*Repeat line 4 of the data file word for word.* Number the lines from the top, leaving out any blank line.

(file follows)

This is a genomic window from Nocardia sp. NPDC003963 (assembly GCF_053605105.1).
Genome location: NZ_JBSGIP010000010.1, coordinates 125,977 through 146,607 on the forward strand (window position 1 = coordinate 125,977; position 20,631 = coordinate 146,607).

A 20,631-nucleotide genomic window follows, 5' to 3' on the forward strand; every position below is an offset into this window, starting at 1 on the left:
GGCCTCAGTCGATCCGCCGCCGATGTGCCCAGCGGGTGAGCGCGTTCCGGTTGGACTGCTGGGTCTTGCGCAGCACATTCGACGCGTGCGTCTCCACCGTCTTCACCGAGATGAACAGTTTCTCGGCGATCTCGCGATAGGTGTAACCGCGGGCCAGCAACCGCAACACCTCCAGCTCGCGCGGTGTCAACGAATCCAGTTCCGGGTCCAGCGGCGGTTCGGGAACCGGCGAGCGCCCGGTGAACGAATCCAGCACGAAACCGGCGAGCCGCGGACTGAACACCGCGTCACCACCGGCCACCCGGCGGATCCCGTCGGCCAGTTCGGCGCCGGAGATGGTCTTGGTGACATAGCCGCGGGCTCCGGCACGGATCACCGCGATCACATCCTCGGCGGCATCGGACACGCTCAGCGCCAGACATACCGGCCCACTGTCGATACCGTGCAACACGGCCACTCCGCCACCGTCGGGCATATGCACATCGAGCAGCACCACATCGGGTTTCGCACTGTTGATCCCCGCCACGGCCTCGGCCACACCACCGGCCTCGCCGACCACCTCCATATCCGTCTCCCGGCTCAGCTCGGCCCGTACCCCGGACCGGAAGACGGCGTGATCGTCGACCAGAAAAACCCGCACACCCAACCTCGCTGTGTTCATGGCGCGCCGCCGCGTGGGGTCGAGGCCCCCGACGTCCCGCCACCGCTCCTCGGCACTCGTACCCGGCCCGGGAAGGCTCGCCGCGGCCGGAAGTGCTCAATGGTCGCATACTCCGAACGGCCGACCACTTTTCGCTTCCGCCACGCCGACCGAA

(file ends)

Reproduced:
GGCCTCAGTCGATCCGCCGCCGATGTGCCCAGCGGGTGAGCGCGTTCCGGTTGGACTGCTGGGTCTTGCGCAGCACATTCGACGCGTGCGTCTCCACCGTCTTCACCGAGATGAACAGTTTCTCGGCGATCTCGCGATAGGTGTAACCGCGGGCCAGCAACCGCAACACCTCCAGCTCGCGCGGTGTCAACGAATCCAGTTCCGGGTCCAGCGGCGGTTCGGGAACCGGCGAGCGCCCGGTGAACGAATCCAGCACGAAACCGGCGAGCCGCGGACTGAACACCGCGTCACCACCGGCCACCCGGCGGATCCCGTCGGCCAGTTCGGCGCCGGAGATGGTCTTGGTGACATAGCCGCGGGCTCCGGCACGGATCACCGCGATCACATCCTCGGCGGCATCGGACACGCTCAGCGCCAGACATACCGGCCCACTGTCGATACCGTGCAACACGGCCACTCCGCCACCGTCGGGCATATGCACATCGAGCAGCACCACATCGGGTTTCGCACTGTTGATCCCCGCCACGGCCTCGGCCACACCACCGGCCTCGCCGACCACCTCCATATCCGTCTCCCGGCTCAGCTCGGCCCGTACCCCGGACCGGAAGACGGCGTGATCGTCGACCAGAAAAACCCGCACACCCAACCTCGCTGTGTTCATGGCGCGCCGCCGCGTGGGGTCGAGGCCCCCGACGTCCCGCCACCGCTCCTCGGCACTCGTACCCGGCCCGGGAAGGCTCGCCGCGGCCGGAAGTGCTCAATGGTCGCATACTCCGAACGGCCGACCACTTTTCGCTTCCGCCACGCCGACCGAA